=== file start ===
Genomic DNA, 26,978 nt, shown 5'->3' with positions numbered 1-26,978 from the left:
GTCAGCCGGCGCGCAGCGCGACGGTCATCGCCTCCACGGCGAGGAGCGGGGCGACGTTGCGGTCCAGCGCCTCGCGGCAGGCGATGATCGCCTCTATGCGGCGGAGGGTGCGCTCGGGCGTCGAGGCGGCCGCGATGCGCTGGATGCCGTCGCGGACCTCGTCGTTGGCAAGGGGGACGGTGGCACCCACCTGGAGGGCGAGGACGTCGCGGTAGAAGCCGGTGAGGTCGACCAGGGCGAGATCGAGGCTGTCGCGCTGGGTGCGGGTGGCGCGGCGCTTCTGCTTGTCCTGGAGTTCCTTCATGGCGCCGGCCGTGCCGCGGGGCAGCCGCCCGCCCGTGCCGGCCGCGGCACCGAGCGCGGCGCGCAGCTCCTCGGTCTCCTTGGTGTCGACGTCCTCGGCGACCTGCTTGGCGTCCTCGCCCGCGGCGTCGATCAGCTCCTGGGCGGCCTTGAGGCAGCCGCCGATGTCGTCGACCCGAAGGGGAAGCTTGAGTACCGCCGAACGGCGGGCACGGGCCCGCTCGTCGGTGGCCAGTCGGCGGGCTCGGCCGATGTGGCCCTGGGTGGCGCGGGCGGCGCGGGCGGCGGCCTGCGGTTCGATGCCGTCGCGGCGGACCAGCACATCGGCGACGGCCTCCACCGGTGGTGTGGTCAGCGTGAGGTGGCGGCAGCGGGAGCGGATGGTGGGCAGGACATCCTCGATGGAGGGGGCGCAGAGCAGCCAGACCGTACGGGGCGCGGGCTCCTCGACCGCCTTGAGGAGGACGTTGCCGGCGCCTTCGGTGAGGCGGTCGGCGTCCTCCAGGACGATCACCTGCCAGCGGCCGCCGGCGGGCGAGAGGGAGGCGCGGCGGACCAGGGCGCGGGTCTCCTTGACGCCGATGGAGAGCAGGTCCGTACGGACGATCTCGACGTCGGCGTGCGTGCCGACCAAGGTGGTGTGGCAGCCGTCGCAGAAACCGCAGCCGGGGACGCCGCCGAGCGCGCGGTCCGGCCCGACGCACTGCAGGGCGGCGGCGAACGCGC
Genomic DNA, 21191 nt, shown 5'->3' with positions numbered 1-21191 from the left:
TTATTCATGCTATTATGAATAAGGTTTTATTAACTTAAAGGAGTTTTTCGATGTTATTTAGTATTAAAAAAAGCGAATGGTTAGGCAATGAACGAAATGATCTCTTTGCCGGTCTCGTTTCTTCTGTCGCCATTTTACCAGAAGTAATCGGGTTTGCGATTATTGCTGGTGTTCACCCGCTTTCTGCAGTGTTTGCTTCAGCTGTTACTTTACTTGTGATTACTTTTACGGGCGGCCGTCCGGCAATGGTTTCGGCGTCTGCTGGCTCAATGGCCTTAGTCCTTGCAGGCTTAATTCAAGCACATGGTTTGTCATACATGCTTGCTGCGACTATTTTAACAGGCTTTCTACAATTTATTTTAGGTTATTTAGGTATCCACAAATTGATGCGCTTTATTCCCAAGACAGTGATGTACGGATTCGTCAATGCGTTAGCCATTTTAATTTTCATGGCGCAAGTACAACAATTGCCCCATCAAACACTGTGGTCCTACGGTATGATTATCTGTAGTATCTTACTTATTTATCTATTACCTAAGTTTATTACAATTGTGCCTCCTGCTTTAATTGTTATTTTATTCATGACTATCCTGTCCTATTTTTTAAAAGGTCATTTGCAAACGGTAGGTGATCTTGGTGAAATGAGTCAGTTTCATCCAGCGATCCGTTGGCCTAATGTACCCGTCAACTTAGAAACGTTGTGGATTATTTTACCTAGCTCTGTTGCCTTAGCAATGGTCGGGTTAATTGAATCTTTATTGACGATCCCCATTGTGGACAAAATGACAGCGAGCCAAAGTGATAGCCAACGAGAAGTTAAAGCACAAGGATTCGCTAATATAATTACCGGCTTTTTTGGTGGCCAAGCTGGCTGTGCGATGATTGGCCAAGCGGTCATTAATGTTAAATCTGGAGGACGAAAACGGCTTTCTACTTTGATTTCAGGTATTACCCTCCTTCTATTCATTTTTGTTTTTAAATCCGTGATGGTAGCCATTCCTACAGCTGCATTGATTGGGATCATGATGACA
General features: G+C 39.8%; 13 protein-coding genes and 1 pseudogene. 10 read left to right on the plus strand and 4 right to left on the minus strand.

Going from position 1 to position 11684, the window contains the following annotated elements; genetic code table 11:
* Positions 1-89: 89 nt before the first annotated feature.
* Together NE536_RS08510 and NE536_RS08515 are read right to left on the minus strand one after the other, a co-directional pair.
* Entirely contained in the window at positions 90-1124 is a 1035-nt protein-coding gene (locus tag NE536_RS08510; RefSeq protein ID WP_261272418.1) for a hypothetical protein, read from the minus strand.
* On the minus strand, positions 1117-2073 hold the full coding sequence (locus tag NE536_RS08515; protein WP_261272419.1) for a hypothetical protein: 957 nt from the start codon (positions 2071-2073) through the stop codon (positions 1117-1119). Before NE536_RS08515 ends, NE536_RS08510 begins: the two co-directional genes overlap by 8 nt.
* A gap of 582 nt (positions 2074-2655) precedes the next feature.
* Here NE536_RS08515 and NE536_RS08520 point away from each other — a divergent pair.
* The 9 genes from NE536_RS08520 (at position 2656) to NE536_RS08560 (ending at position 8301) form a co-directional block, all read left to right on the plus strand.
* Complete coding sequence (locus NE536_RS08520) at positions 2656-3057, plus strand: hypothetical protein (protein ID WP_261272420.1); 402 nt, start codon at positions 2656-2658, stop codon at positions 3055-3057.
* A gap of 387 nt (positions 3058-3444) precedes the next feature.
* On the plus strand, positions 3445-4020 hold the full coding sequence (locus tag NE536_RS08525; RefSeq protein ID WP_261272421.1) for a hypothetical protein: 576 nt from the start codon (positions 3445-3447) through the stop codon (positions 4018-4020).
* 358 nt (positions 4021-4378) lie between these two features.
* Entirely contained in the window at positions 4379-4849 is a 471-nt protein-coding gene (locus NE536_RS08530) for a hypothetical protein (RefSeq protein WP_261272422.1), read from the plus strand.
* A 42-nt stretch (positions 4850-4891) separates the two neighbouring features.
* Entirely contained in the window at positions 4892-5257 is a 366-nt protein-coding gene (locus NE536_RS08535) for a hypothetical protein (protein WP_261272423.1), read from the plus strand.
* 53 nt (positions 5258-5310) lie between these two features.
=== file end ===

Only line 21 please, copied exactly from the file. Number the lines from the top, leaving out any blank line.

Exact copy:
* 53 nt (positions 5258-5310) lie between these two features.